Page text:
In May 2006 MVMA adopted the following position statement: The examination, diagnosis and treatment of nonhuman animals through manipulation and adjustments of the spine, specific joints, cranial sutures, or other tissue, is the practice of veterinary medicine and to be performed only by licensed veterinarians or licensed chiropractors working under the direct supervision of a licensed veterinarian.


General Information

Michigan Board of Veterinary Medicine

LARA, Department of Licensing and Regulatory Affairs
Administrative Code - Board of Veterinary Medicine, General Rules
Public Health Code - Veterinary Medicine Section

Information on Michigan Licensure

Effective January 1, 2011 licenses and registrations must be renewed online at www.michigan.gov/elicense.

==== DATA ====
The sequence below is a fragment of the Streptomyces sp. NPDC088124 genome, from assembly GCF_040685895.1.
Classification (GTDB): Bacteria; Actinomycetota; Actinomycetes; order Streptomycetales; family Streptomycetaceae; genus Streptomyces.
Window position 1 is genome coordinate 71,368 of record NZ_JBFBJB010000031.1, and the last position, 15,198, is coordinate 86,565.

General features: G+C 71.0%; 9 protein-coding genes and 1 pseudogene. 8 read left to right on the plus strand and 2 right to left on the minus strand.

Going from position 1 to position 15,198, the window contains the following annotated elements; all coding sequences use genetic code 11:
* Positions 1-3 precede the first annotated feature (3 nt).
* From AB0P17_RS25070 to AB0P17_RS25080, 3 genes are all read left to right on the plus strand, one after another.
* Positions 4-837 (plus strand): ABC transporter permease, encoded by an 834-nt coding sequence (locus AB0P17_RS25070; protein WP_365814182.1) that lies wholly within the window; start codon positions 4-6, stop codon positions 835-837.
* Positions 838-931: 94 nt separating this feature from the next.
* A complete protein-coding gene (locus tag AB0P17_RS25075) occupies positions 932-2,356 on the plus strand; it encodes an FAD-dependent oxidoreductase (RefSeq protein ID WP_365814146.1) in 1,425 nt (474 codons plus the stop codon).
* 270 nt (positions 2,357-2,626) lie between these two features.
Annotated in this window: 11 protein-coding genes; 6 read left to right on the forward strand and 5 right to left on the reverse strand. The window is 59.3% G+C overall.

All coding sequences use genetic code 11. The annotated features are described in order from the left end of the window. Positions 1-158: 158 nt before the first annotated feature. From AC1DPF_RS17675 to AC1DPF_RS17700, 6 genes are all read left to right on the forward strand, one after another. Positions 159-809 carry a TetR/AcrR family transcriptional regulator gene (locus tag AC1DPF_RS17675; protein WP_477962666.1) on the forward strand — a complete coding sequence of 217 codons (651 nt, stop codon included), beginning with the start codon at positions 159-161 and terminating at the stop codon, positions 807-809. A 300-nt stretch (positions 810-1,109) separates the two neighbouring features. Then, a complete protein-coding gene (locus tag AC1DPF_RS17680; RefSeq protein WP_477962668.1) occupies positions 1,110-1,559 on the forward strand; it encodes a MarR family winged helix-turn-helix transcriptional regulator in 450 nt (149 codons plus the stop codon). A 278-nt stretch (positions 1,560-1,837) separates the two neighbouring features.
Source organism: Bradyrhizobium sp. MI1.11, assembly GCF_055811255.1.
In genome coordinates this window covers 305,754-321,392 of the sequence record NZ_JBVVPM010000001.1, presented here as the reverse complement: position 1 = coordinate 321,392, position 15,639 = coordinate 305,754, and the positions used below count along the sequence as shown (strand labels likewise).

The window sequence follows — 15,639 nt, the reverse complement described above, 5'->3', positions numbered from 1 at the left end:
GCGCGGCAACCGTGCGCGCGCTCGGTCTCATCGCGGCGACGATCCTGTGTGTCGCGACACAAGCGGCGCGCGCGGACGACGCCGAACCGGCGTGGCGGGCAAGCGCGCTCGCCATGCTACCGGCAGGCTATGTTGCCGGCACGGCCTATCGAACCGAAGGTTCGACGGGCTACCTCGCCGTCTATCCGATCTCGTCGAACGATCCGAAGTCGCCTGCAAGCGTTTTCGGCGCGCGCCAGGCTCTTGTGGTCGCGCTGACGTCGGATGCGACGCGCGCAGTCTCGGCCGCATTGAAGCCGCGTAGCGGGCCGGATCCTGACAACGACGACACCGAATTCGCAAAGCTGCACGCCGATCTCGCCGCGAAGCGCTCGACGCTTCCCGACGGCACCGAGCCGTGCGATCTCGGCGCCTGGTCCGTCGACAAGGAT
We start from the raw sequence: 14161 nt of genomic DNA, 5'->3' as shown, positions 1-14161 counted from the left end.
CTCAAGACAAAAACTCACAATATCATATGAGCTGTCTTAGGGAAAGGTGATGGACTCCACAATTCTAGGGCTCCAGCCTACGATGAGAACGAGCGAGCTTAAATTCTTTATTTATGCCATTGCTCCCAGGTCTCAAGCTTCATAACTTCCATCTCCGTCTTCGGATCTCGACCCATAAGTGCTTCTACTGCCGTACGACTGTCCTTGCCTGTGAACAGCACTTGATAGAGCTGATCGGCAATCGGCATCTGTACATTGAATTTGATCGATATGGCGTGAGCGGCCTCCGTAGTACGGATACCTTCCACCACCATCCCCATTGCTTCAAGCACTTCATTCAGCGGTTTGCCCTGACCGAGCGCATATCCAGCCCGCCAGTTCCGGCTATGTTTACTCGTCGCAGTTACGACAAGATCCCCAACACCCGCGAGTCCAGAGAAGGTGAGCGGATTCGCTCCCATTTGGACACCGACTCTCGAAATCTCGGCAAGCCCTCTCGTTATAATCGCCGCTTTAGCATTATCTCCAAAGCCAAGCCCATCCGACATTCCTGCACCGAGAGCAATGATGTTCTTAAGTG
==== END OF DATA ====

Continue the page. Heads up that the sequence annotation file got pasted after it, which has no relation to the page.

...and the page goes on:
Apply for Your Michigan License
Submit Changes to My Current License
Verify a Michigan License

Apply for Your Controlled Substance License

Effective December 2, 2004 you are no longer required to have a separate controlled substance license for each location in which you prescribe controlled substances. You only need one controlled substance license to prescribe controlled substances in Michigan regardless of the number of locations where you prescribe.

Controlled Substance License Application

Apply for or Renew Your DEA License

For assistance contact the DEA Registration Service Center at 800/882-9539, DEA Field Office Registration Program Specialist located in Detroit, or email DEA.Registration.Help@usdoj.gov; be sure to include your DEA number in your message.

Renewal Applications
New Applications
Submit Changes to Your Current License


Michigan Veterinary Medical Association

2144 Commons Parkway
Okemos, MI 48864-3986

517.347.4666

517.347.4710

mvma@michvma.org